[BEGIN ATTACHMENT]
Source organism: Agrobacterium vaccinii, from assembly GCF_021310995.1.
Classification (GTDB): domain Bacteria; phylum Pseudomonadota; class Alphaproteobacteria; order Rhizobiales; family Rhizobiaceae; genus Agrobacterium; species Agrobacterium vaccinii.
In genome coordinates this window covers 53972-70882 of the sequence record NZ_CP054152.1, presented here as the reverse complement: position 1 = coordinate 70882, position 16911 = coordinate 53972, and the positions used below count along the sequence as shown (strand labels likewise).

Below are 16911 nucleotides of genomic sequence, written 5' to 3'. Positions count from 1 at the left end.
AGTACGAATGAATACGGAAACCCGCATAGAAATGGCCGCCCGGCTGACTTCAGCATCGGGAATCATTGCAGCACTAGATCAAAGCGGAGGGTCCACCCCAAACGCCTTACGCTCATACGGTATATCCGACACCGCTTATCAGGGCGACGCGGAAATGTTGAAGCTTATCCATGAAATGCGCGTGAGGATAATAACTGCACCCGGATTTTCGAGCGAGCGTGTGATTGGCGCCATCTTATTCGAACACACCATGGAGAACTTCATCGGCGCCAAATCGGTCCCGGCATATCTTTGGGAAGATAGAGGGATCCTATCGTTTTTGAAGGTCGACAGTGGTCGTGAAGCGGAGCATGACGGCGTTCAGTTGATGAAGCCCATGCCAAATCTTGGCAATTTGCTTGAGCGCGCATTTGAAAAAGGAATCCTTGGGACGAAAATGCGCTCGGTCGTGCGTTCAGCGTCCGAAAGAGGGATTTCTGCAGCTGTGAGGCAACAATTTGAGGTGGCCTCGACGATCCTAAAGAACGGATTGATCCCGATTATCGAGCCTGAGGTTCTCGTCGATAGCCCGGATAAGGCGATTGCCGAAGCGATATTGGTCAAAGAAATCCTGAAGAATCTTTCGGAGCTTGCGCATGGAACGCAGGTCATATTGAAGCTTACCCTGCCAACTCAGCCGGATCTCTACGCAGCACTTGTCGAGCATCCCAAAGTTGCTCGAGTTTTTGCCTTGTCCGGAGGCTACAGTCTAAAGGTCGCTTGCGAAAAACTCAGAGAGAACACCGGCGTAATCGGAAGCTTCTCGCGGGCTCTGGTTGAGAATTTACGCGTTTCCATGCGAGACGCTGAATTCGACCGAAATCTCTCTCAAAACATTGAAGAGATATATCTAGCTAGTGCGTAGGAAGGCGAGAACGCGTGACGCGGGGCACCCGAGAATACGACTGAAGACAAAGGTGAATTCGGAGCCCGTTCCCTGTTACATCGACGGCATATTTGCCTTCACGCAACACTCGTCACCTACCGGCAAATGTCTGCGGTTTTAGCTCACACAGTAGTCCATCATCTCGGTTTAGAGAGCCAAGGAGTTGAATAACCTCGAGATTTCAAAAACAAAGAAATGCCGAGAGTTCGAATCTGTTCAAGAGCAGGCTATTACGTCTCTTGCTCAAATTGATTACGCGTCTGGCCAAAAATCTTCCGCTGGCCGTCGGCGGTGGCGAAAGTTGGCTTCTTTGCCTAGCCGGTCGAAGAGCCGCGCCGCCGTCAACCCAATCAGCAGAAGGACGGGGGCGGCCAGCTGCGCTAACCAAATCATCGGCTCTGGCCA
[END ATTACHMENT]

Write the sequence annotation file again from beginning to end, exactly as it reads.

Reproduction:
Source organism: Agrobacterium vaccinii, from assembly GCF_021310995.1.
Classification (GTDB): domain Bacteria; phylum Pseudomonadota; class Alphaproteobacteria; order Rhizobiales; family Rhizobiaceae; genus Agrobacterium; species Agrobacterium vaccinii.
In genome coordinates this window covers 53972-70882 of the sequence record NZ_CP054152.1, presented here as the reverse complement: position 1 = coordinate 70882, position 16911 = coordinate 53972, and the positions used below count along the sequence as shown (strand labels likewise).

Below are 16911 nucleotides of genomic sequence, written 5' to 3'. Positions count from 1 at the left end.
AGTACGAATGAATACGGAAACCCGCATAGAAATGGCCGCCCGGCTGACTTCAGCATCGGGAATCATTGCAGCACTAGATCAAAGCGGAGGGTCCACCCCAAACGCCTTACGCTCATACGGTATATCCGACACCGCTTATCAGGGCGACGCGGAAATGTTGAAGCTTATCCATGAAATGCGCGTGAGGATAATAACTGCACCCGGATTTTCGAGCGAGCGTGTGATTGGCGCCATCTTATTCGAACACACCATGGAGAACTTCATCGGCGCCAAATCGGTCCCGGCATATCTTTGGGAAGATAGAGGGATCCTATCGTTTTTGAAGGTCGACAGTGGTCGTGAAGCGGAGCATGACGGCGTTCAGTTGATGAAGCCCATGCCAAATCTTGGCAATTTGCTTGAGCGCGCATTTGAAAAAGGAATCCTTGGGACGAAAATGCGCTCGGTCGTGCGTTCAGCGTCCGAAAGAGGGATTTCTGCAGCTGTGAGGCAACAATTTGAGGTGGCCTCGACGATCCTAAAGAACGGATTGATCCCGATTATCGAGCCTGAGGTTCTCGTCGATAGCCCGGATAAGGCGATTGCCGAAGCGATATTGGTCAAAGAAATCCTGAAGAATCTTTCGGAGCTTGCGCATGGAACGCAGGTCATATTGAAGCTTACCCTGCCAACTCAGCCGGATCTCTACGCAGCACTTGTCGAGCATCCCAAAGTTGCTCGAGTTTTTGCCTTGTCCGGAGGCTACAGTCTAAAGGTCGCTTGCGAAAAACTCAGAGAGAACACCGGCGTAATCGGAAGCTTCTCGCGGGCTCTGGTTGAGAATTTACGCGTTTCCATGCGAGACGCTGAATTCGACCGAAATCTCTCTCAAAACATTGAAGAGATATATCTAGCTAGTGCGTAGGAAGGCGAGAACGCGTGACGCGGGGCACCCGAGAATACGACTGAAGACAAAGGTGAATTCGGAGCCCGTTCCCTGTTACATCGACGGCATATTTGCCTTCACGCAACACTCGTCACCTACCGGCAAATGTCTGCGGTTTTAGCTCACACAGTAGTCCATCATCTCGGTTTAGAGAGCCAAGGAGTTGAATAACCTCGAGATTTCAAAAACAAAGAAATGCCGAGAGTTCGAATCTGTTCAAGAGCAGGCTATTACGTCTCTTGCTCAAATTGATTACGCGTCTGGCCAAAAATCTTCCGCTGGCCGTCGGCGGTGGCGAAAGTTGGCTTCTTTGCCTAGCCGGTCGAAGAGCCGCGCCGCCGTCAACCCAATCAGCAGAAGGACGGGGGCGGCCAGCTGCGCTAACCAAATCATCGGCTCTGGCCA